Cameras have been around for a long time now. When cameras were first introduced, they were expensive and you needed a good amount of money to own one. However, people then came up with pinhole cameras in the late 20th century. These cameras were inexpensive and they became a common occurrence in our everyday life. Unfortunately, as is the case with any trade off, this convenience comes at a price. These pinhole cameras have significant distortion! The good thing is that these distortions are constant and they can be corrected. This is where camera calibration comes into picture. So what is this all about? How can we deal with this distortion?
Say hello to camera calibration
We can correct the camera distortion by using calibration and some remapping. Furthermore, with calibration, you can also determine the relation between the camera’s natural units (pixels) and the real world units (for example, millimeters or inches). Camera calibration is an important step towards getting a highly accurate representation of the real world in the captured images. Camera calibration can actually refer to two things: geometric calibration and color calibration. This post is about geometric calibration. We will discuss about color calibration in some other post.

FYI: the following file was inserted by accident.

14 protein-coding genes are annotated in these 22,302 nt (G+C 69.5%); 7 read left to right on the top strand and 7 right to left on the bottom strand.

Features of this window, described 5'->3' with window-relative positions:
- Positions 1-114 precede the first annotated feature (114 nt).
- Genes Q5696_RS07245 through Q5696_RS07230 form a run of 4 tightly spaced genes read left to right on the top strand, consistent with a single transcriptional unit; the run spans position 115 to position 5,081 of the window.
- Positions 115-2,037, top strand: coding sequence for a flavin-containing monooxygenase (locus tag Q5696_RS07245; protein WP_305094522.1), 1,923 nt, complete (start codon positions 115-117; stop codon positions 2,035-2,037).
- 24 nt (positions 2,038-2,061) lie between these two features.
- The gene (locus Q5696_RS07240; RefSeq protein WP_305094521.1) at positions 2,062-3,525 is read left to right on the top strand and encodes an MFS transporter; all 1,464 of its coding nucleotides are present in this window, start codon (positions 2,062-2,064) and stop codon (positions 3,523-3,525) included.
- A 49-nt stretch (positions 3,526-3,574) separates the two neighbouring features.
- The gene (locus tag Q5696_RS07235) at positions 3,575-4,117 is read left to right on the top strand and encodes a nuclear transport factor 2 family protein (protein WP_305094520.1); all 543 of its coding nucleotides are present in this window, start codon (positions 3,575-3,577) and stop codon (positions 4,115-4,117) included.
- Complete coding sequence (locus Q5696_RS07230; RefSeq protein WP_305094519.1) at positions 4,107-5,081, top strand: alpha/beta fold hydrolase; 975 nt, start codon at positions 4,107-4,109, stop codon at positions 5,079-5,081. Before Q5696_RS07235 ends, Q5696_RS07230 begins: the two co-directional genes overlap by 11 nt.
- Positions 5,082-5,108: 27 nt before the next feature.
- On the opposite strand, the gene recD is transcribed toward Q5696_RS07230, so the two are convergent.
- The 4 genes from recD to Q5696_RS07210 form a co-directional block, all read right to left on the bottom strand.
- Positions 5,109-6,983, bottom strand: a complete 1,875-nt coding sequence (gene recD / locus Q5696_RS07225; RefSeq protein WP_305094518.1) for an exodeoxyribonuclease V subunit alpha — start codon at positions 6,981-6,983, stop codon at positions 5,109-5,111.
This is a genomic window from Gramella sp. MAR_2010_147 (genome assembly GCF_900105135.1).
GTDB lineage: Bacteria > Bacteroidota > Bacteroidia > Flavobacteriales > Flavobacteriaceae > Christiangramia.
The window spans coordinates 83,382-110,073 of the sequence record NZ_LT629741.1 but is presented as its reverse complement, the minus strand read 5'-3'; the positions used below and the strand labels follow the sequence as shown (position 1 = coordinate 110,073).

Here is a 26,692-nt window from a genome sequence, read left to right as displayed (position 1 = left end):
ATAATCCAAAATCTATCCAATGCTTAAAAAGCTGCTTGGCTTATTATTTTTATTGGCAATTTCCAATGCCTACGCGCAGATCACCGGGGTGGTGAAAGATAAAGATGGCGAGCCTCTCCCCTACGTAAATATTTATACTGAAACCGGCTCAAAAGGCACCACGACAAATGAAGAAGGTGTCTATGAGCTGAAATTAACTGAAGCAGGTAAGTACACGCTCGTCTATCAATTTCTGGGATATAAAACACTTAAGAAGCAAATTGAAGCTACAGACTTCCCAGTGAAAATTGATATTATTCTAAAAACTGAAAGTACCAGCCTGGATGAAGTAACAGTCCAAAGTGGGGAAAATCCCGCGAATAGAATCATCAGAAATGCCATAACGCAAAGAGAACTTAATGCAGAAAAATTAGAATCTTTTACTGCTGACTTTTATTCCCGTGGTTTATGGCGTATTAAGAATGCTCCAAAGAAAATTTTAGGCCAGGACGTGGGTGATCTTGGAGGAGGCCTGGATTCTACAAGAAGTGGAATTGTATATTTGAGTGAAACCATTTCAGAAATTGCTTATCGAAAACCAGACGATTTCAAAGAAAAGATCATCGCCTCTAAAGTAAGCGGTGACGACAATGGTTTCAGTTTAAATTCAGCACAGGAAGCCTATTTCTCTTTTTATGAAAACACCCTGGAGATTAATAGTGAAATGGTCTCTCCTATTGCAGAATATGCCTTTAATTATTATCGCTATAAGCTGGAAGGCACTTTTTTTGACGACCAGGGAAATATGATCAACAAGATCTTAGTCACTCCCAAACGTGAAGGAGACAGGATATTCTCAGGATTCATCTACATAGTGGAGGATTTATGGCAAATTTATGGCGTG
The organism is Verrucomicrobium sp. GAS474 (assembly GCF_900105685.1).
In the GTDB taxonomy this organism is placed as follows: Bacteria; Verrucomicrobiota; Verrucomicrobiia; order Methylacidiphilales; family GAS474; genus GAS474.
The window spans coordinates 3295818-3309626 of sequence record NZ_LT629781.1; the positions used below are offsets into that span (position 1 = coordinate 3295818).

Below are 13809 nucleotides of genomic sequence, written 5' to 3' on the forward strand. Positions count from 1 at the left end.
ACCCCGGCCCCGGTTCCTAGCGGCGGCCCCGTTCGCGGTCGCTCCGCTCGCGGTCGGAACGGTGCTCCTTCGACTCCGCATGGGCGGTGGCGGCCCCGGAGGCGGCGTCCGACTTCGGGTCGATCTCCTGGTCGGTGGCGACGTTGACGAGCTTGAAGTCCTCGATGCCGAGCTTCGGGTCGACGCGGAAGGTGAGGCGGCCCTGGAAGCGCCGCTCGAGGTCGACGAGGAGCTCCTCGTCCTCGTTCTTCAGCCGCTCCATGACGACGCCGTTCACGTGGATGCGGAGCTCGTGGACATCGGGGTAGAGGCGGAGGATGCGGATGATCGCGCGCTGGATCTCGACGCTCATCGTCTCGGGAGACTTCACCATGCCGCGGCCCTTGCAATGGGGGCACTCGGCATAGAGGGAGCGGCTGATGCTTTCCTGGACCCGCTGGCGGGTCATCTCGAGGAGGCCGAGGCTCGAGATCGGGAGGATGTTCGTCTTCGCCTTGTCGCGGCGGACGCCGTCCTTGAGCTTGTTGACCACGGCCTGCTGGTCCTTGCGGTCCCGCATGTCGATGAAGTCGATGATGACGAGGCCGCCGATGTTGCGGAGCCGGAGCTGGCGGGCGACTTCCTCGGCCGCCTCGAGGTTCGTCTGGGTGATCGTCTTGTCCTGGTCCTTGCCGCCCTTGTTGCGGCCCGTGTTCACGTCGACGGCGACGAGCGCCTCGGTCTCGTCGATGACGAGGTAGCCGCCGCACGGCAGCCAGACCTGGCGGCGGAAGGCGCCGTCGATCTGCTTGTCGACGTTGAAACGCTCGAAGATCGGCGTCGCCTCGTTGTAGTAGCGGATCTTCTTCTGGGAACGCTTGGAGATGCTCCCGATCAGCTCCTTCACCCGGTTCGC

What does it do?
Primarily, camera calibration is about finding the quantities internal to the camera that affect the imaging process. Here are some of the factors that will be taken care of:
- Image center: We need to find the position of the image center in the image. Wait a minute, isn’t the image center located at (width/2, height/2)? Well, not really! Unless we calibrate the camera, the image will almost always appear to be off-center.
- Focal length: This is a very important parameter. Remember how people using DSLR cameras tend to “focus” on things before capturing the image? This parameter is directly related to the “focus” of the camera and it’s very critical.
- Scaling factors: The scaling factors for row pixels and column pixels might be different. If we don’t take care of this thing, the image will look stretched (either horizontally or vertically).
- Skew factor: This refers to shearing. The image will look like a parallelogram otherwise!
- Lens distortion: This refers to the pseudo zoom effect that we see near the center of any image.